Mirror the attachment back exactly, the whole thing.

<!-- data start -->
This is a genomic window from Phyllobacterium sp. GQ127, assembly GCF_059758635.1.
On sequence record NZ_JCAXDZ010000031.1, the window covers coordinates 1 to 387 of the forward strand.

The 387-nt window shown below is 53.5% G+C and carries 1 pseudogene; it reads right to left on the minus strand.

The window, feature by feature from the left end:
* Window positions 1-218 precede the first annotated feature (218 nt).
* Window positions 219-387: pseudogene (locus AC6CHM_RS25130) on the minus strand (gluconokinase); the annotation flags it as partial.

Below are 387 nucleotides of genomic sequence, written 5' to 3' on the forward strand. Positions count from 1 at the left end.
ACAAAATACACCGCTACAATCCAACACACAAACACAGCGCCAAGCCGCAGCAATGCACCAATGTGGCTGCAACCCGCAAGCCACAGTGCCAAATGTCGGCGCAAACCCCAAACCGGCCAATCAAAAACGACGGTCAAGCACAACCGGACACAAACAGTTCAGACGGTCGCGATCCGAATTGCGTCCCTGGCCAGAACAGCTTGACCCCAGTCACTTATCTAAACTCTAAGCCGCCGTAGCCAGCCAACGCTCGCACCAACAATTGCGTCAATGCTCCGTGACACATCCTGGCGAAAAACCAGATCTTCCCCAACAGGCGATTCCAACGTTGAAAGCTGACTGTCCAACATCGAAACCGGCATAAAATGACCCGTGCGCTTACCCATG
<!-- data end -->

This is a genomic window from Phyllobacterium sp. GQ127, assembly GCF_059758635.1.
On sequence record NZ_JCAXDZ010000031.1, the window covers coordinates 1 to 387 of the forward strand.

The 387-nt window shown below is 53.5% G+C and carries 1 pseudogene; it reads right to left on the minus strand.

The window, feature by feature from the left end:
* Window positions 1-218 precede the first annotated feature (218 nt).
* Window positions 219-387: pseudogene (locus AC6CHM_RS25130) on the minus strand (gluconokinase); the annotation flags it as partial.

Below are 387 nucleotides of genomic sequence, written 5' to 3' on the forward strand. Positions count from 1 at the left end.
ACAAAATACACCGCTACAATCCAACACACAAACACAGCGCCAAGCCGCAGCAATGCACCAATGTGGCTGCAACCCGCAAGCCACAGTGCCAAATGTCGGCGCAAACCCCAAACCGGCCAATCAAAAACGACGGTCAAGCACAACCGGACACAAACAGTTCAGACGGTCGCGATCCGAATTGCGTCCCTGGCCAGAACAGCTTGACCCCAGTCACTTATCTAAACTCTAAGCCGCCGTAGCCAGCCAACGCTCGCACCAACAATTGCGTCAATGCTCCGTGACACATCCTGGCGAAAAACCAGATCTTCCCCAACAGGCGATTCCAACGTTGAAAGCTGACTGTCCAACATCGAAACCGGCATAAAATGACCCGTGCGCTTACCCATG